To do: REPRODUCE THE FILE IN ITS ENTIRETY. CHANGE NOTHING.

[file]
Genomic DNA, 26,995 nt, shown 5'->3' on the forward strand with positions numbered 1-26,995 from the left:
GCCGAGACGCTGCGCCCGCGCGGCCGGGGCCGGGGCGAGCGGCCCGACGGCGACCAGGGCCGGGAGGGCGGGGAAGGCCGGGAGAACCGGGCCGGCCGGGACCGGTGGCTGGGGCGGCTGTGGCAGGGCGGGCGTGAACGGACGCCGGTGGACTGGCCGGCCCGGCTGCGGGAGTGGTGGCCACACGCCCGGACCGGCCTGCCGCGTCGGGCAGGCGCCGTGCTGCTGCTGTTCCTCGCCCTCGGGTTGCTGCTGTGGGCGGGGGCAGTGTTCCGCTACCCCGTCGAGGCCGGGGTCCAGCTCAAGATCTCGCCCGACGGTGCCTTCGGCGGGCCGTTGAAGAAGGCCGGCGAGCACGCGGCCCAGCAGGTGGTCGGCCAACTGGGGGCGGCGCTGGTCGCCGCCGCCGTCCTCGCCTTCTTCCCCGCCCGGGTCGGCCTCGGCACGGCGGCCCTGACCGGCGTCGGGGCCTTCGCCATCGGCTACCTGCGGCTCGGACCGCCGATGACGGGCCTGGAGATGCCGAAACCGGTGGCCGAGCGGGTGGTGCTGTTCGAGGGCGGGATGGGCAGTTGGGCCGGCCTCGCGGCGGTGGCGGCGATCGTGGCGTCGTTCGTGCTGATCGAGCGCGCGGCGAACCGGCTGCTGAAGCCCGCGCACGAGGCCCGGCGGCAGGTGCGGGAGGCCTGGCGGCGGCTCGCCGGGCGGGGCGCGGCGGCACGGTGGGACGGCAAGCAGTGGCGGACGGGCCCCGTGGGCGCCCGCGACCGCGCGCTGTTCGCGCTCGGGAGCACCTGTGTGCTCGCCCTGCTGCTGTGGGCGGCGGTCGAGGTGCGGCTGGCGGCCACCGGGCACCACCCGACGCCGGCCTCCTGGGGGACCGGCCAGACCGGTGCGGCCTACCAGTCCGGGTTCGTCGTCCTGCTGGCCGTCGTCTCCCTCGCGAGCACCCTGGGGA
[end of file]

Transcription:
Genomic DNA, 26,995 nt, shown 5'->3' on the forward strand with positions numbered 1-26,995 from the left:
GCCGAGACGCTGCGCCCGCGCGGCCGGGGCCGGGGCGAGCGGCCCGACGGCGACCAGGGCCGGGAGGGCGGGGAAGGCCGGGAGAACCGGGCCGGCCGGGACCGGTGGCTGGGGCGGCTGTGGCAGGGCGGGCGTGAACGGACGCCGGTGGACTGGCCGGCCCGGCTGCGGGAGTGGTGGCCACACGCCCGGACCGGCCTGCCGCGTCGGGCAGGCGCCGTGCTGCTGCTGTTCCTCGCCCTCGGGTTGCTGCTGTGGGCGGGGGCAGTGTTCCGCTACCCCGTCGAGGCCGGGGTCCAGCTCAAGATCTCGCCCGACGGTGCCTTCGGCGGGCCGTTGAAGAAGGCCGGCGAGCACGCGGCCCAGCAGGTGGTCGGCCAACTGGGGGCGGCGCTGGTCGCCGCCGCCGTCCTCGCCTTCTTCCCCGCCCGGGTCGGCCTCGGCACGGCGGCCCTGACCGGCGTCGGGGCCTTCGCCATCGGCTACCTGCGGCTCGGACCGCCGATGACGGGCCTGGAGATGCCGAAACCGGTGGCCGAGCGGGTGGTGCTGTTCGAGGGCGGGATGGGCAGTTGGGCCGGCCTCGCGGCGGTGGCGGCGATCGTGGCGTCGTTCGTGCTGATCGAGCGCGCGGCGAACCGGCTGCTGAAGCCCGCGCACGAGGCCCGGCGGCAGGTGCGGGAGGCCTGGCGGCGGCTCGCCGGGCGGGGCGCGGCGGCACGGTGGGACGGCAAGCAGTGGCGGACGGGCCCCGTGGGCGCCCGCGACCGCGCGCTGTTCGCGCTCGGGAGCACCTGTGTGCTCGCCCTGCTGCTGTGGGCGGCGGTCGAGGTGCGGCTGGCGGCCACCGGGCACCACCCGACGCCGGCCTCCTGGGGGACCGGCCAGACCGGTGCGGCCTACCAGTCCGGGTTCGTCGTCCTGCTGGCCGTCGTCTCCCTCGCGAGCACCCTGGGGA